Respiratory Effects of Marijuana and Tobacco Use in a U.S. Sample

Authors


  • There are no possible conflicts of interest for any of the authors.

  • This article was presented in part at the June 12–17, 2003 annual scientific meeting of the College on Problems of Drug Dependence, Bal Harbour, FL.

Address correspondence and requests for reprints to Dr. Moore: Department of Psychiatry, Yale University School of Medicine, 219S CMHC-SAC, 34 Park Street, New Haven, CT 06519 (e-mail: Brent.Moore@Yale.edu).

Abstract

Objective: Although a number of studies have examined the respiratory impact of marijuana smoking, such studies have generally used convenience samples of marijuana and tobacco users. The current study examined respiratory effects of marijuana and tobacco use in a nationally representative sample while controlling for age, gender, and current asthma.

Design: Analysis of the nationally representative third National Health and Nutrition Examination Survey (NHANES III).

Setting: U.S. households.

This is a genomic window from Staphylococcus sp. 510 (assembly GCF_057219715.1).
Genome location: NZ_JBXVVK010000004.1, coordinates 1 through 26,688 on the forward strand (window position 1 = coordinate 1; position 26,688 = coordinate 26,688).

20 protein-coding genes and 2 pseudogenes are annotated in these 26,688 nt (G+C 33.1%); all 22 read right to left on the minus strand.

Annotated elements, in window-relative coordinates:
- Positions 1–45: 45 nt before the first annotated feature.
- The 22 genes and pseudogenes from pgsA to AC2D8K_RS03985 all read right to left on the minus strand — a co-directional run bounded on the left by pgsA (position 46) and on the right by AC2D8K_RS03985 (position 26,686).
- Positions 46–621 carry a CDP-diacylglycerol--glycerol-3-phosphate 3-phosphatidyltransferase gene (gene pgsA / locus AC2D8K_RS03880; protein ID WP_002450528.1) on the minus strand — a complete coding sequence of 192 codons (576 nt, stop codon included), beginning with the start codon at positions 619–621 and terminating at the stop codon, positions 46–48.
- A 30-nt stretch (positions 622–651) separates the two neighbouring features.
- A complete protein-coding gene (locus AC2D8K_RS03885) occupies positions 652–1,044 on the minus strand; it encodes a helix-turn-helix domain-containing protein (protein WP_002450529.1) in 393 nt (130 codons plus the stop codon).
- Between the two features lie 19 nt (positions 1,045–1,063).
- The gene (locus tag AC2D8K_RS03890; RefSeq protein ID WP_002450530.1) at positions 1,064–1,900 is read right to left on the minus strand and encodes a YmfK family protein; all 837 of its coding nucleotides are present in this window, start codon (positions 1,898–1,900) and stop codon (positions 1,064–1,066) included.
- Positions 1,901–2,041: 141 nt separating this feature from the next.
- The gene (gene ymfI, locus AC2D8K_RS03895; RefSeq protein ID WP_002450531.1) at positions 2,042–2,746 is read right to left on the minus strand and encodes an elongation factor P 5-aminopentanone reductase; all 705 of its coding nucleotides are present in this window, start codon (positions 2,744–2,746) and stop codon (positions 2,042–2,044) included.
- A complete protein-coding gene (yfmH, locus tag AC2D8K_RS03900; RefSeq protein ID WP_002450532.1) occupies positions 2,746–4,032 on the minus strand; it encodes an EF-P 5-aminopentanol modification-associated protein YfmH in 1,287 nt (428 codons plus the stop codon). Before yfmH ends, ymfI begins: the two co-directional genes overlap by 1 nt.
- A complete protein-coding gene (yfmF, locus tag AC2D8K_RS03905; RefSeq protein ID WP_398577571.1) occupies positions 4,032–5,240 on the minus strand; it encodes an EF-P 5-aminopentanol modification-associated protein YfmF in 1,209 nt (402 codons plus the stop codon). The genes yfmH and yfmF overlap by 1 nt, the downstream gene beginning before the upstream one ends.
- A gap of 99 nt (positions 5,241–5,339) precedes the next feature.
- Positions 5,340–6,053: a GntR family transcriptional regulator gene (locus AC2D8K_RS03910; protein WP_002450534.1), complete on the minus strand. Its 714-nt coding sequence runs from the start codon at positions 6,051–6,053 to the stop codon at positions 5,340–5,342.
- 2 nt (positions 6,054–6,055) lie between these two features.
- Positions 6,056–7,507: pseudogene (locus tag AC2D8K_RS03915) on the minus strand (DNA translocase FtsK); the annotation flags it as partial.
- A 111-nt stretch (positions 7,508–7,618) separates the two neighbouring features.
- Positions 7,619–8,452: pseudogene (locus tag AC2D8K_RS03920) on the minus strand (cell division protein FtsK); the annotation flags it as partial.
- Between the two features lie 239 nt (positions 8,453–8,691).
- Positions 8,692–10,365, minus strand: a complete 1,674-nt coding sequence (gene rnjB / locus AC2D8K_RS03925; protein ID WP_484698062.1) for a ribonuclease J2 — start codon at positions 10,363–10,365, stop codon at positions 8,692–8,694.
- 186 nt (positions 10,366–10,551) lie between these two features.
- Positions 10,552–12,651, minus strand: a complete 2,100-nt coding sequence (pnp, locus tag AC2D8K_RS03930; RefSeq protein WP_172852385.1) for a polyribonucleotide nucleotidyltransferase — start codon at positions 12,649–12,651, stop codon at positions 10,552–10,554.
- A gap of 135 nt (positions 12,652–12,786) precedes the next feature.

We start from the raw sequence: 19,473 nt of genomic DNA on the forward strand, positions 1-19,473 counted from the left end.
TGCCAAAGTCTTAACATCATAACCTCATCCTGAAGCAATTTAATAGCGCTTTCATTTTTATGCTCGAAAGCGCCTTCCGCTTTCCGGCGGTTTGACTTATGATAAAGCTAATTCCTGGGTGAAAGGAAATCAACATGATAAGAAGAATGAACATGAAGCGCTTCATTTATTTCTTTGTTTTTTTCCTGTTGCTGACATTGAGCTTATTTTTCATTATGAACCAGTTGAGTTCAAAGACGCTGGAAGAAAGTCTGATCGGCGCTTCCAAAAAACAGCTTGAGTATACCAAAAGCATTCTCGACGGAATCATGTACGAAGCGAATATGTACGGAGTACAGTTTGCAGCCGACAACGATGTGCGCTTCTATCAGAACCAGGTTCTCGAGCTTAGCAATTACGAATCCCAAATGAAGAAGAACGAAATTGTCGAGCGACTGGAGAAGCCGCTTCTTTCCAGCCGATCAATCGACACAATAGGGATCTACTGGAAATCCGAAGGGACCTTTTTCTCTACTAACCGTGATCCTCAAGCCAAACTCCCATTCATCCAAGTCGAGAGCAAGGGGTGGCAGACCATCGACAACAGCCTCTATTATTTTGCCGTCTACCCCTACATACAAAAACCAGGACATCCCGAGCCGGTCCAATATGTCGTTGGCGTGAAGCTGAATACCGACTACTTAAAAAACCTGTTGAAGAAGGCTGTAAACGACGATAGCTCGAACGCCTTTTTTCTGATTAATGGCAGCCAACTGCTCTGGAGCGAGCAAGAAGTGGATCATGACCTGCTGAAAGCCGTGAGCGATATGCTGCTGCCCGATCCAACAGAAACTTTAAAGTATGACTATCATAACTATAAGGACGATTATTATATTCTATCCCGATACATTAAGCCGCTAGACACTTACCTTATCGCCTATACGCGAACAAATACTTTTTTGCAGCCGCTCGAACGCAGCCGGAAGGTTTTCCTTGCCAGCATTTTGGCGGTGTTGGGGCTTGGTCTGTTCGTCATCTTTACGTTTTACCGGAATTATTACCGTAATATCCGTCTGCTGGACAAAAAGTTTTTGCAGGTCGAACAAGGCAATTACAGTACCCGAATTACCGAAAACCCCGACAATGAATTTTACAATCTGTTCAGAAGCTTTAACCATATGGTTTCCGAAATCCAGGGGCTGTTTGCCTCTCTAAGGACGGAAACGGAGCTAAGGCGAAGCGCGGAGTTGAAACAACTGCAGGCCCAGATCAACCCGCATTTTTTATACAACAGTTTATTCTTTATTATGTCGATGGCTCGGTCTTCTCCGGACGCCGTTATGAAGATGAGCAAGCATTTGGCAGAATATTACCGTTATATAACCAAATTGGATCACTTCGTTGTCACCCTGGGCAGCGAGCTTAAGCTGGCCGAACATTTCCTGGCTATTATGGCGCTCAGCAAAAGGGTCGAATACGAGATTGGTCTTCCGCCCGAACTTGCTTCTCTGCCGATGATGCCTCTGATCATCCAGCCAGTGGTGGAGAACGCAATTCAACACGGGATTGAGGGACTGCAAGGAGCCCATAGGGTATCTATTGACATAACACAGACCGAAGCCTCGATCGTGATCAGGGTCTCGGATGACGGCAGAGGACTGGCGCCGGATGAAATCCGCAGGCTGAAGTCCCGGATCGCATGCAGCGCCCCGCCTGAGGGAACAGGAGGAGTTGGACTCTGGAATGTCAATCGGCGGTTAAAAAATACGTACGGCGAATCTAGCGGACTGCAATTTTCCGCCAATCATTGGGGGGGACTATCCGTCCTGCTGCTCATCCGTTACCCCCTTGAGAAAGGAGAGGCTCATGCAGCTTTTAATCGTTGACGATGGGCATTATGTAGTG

Participants: A total of 6,728 adults age 20 to 59 who completed the drug, tobacco, and health sections of the NHANES III questionnaire in 1988 and 1994. Current marijuana use was defined as self-reported 100+ lifetime use and at least 1 day of use in the past month.

Measurements and Main Results: Self-reported respiratory symptoms included chronic bronchitis, frequent phlegm, shortness of breath, frequent wheezing, chest sounds without a cold, and pneumonia. A medical exam also provided an overall chest finding and a measure of reduced pulmonary functioning. Marijuana use was associated with respiratory symptoms of chronic bronchitis (P=.02), coughing on most days (P=.001), phlegm production (P=.0005), wheezing (P<.0001), and chest sounds without a cold (P=.02).

Conclusion: The impact of marijuana smoking on respiratory health has some significant similarities to that of tobacco smoking. Efforts to prevent and reduce marijuana use, such as advising patients to quit and providing referrals for support and assistance, may have substantial public health benefits associated with decreased respiratory health problems.

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